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The Designer Of The Transgender Flag Is A Navy Veteran

Here’s the story behind the pink and blue flag you’ve been seeing all over your feeds.

The Designer Of The Transgender Flag Is A Navy Veteran
[Photo: Flickr user Ted Eytan]

Over the past two days, perhaps you’ve noticed an increase in pastel pink and blue across your social media feeds, in the daily news, and even lighting up San Francisco’s City Hall.

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On Wednesday, President Trump tweeted that transgender people cannot “serve in any capacity in the U.S. Military” (although, as of this writing, the military has confirmed that the current policy allowing transgender individuals to serve remains in place). In response, people have shown their support for the transgender community using the transgender pride flag, designed by transgender activist and U.S. Navy veteran Monica Helms in 1999.

The story behind Helms’s activism and how she created this symbol for the transgender community is a poignant example of the role design can play in the ongoing fight for transgender rights.

Helms joined the Navy after high school, serving in the engine room of two submarines from 1970 to 1978. According to an essay she wrote in 2009, she started cross-dressing four years into her service but kept it secret for fear of being kicked out. “It was the deepest, darkest secret in my entire life,” she wrote. “I would tell someone that I’d murdered someone before I’d tell someone I cross-dressed.” After being transferred to the Bay Area in 1976, she found an LGBT community and started to come out to more people in public, though not within the military. In 1987, she writes, she came out as transsexual and in 1992 began to transition. 

By the time she designed the transgender flag in 1999, Helms was a vocal transgender rights activist (she is also a founder of the Transgender American Veteran’s Association). It had been more than 20 years since Gilbert Baker had created the Rainbow Flag to symbolize LGBT rights, and flags like the Leather Pride Flag, the Bear flag, and the bisexual pride flag were already representing various subcultures within the community. As Helms told ThinkProgress in 2014, “The rainbow flag is the LGBTQ flag for everybody, and each individual group can have their own flag for their own individuality.”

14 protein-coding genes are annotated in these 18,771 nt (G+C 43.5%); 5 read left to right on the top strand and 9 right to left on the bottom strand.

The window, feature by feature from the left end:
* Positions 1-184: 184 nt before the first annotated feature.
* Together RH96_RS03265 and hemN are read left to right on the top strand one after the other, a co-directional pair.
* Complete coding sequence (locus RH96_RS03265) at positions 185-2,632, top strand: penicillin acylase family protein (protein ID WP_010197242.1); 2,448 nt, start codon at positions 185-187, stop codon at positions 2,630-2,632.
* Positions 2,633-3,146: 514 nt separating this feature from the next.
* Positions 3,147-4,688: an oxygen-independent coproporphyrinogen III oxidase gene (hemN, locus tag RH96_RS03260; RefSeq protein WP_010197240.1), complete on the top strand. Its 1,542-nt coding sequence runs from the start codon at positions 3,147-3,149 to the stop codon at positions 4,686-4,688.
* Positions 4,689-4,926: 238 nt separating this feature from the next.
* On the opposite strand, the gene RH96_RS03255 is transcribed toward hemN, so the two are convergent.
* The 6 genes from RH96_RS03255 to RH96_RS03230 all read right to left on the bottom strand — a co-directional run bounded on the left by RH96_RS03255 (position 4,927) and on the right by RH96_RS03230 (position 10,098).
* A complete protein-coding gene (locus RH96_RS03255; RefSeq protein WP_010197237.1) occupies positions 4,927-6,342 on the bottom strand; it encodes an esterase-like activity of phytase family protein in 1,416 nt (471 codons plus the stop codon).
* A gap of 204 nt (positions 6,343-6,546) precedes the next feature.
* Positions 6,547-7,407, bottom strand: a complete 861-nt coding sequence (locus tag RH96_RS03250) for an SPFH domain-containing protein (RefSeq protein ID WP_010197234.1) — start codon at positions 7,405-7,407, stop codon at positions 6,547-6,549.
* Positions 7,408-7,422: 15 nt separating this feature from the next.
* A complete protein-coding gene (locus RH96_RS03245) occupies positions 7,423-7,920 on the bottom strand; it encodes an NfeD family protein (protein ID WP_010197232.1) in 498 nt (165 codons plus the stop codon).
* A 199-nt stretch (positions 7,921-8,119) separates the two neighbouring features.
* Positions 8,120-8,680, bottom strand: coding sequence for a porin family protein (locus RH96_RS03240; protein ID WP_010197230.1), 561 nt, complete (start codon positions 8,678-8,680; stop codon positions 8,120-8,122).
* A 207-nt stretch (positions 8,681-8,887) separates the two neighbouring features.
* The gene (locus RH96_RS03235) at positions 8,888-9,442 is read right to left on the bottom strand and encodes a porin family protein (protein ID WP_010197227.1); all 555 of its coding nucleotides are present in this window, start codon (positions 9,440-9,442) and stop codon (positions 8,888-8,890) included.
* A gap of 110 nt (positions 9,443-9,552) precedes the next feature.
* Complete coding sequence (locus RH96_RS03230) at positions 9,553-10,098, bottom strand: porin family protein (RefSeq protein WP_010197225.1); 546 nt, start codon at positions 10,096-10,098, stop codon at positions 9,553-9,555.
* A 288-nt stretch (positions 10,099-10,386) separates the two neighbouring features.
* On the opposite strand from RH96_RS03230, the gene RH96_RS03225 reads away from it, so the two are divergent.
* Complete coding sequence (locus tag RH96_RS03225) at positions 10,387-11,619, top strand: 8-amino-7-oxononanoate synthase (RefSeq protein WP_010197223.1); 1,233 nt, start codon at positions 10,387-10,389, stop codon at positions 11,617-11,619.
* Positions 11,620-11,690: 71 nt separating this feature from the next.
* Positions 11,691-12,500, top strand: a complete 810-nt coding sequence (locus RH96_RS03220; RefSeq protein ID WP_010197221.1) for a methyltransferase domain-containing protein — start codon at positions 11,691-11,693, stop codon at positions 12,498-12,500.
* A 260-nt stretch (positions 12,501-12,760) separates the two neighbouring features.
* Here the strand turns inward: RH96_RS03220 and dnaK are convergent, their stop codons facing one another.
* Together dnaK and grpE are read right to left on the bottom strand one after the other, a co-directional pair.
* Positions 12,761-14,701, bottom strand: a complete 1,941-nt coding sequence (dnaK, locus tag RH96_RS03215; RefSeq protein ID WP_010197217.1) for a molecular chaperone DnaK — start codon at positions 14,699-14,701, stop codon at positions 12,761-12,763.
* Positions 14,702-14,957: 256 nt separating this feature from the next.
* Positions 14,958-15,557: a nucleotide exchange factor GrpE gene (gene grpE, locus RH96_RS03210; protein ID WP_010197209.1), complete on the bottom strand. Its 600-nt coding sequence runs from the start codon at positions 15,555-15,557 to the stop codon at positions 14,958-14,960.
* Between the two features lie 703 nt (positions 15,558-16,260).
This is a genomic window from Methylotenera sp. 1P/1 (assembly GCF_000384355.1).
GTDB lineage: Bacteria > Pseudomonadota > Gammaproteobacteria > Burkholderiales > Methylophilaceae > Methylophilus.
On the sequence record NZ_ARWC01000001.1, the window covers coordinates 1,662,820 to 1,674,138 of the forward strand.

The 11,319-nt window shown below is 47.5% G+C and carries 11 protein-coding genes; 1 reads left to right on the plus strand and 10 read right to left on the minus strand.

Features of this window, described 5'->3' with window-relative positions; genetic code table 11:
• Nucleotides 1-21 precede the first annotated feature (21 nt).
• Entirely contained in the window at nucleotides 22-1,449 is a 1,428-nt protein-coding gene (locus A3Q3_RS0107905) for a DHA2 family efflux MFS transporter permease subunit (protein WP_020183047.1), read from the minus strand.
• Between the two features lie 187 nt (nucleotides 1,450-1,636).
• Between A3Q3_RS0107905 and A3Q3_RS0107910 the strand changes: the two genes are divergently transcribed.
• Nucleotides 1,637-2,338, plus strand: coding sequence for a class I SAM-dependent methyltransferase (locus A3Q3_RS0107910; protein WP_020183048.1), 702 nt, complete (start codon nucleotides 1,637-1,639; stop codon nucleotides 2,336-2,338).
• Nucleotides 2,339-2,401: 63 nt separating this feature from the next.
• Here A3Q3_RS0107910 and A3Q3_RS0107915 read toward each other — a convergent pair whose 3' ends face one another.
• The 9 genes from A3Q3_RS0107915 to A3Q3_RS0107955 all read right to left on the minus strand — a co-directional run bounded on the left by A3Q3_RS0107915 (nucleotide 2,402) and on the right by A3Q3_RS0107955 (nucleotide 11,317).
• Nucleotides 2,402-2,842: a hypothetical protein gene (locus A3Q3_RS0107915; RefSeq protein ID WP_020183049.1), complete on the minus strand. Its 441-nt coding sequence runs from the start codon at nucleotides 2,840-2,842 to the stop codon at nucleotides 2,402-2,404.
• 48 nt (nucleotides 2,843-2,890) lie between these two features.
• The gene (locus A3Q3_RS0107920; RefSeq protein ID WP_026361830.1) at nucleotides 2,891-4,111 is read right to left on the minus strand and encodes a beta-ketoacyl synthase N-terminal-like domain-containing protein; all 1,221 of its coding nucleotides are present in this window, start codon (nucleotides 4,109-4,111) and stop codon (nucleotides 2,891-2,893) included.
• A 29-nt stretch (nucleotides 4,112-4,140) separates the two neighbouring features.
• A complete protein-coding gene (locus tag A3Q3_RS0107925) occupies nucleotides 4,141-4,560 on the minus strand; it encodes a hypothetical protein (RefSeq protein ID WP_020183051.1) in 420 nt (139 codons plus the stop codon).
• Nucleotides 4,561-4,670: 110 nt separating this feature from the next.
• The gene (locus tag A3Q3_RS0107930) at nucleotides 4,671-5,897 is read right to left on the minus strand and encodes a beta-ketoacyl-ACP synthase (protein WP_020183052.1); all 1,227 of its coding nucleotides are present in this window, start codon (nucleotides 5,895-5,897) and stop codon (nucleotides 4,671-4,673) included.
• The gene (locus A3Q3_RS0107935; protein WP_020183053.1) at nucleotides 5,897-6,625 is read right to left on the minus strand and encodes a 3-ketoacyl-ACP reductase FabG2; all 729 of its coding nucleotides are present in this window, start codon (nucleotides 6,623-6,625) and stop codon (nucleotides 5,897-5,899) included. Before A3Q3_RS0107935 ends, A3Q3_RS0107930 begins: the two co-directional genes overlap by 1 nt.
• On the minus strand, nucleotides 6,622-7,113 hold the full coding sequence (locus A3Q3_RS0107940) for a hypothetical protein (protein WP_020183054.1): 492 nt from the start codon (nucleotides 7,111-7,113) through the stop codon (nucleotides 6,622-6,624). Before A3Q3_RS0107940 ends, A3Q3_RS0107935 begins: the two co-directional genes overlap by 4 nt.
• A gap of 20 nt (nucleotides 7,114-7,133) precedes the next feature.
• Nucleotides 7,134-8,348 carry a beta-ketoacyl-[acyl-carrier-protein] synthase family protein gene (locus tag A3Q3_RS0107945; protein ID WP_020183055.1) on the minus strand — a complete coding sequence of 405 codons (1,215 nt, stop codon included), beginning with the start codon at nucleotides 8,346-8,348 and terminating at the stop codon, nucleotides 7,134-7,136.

[Image: Wiki Commons]
Helms’s idea for the flag came after meeting Michael Page, who designed the bisexual pride flag. “I was talking to him and he said, ‘You know, the trans community needs a flag, too,” she told BuzzFeed News in a video. “All of a sudden, the patterns and the colors came to me.”

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Helms’s flag emulates the broad stripes and alternating colors of the LGBT Rainbow Flag, but alternates light pink and light blue—the traditional color for baby boys and girls, in Helms’s words—with a white middle stripe for those who are intersex, transitioning, or consider themselves to have a neutral or undefined gender. The unadorned design is such that “no matter which way you fly it, it is always correct, signifying us finding correctness in our lives,” as Helm has explained.

After Helms created the flag, she started taking it with her to pride parades and marching in the color guard with it. By 2013, she was seeing it everywhere–at pride parades, in other countries, flying in San Francisco’s Castro District for Transgender Day of Remembrance.

The next year, Helms donated the original flag to the Smithsonian Design Museum, along with items emblematic of her time served in the U.S. military, including a Transgender American Veterans Association button and a TransParentDay.org rubber wrist bracelet. “Don’t Ask, Don’t Tell” had been repealed just three years earlier, but transgender people could not openly serve in the military. (Obama would grant transgender people the right to serve openly two years later in 2016.)

At the ceremony celebrating the museum’s acquisition of the flag, Helms took the opportunity to call for the Department of Defense to accept the service of openly transgender people. “Since the Smithsonian will be displaying items from my military career, they are also acknowledging that we have contributed to the security of our country since the Revolutionary War,” she said of the museum.

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While it is the best-known, Helms’s flag is not the only one to represent the transgender community. There’s the Black Trans Flag, a variation of the Transgender Pride Flag that replaces the central white stripe with a black one to represent the black trans community. Others, like the Israeli transgender and genderqueer flag and Johnathan Andrew’s Transgender Pride Flag, designed in the same year as Helms’s, feature a twinned Mars and Venus symbol. As Helms suggests with the design of her flag, there’s no wrong way to show your pride and support of the transgender community.

Pick your flag, because now is the time to fly it.

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About the author

Meg Miller is an associate editor at Co.Design covering art, technology, and design.

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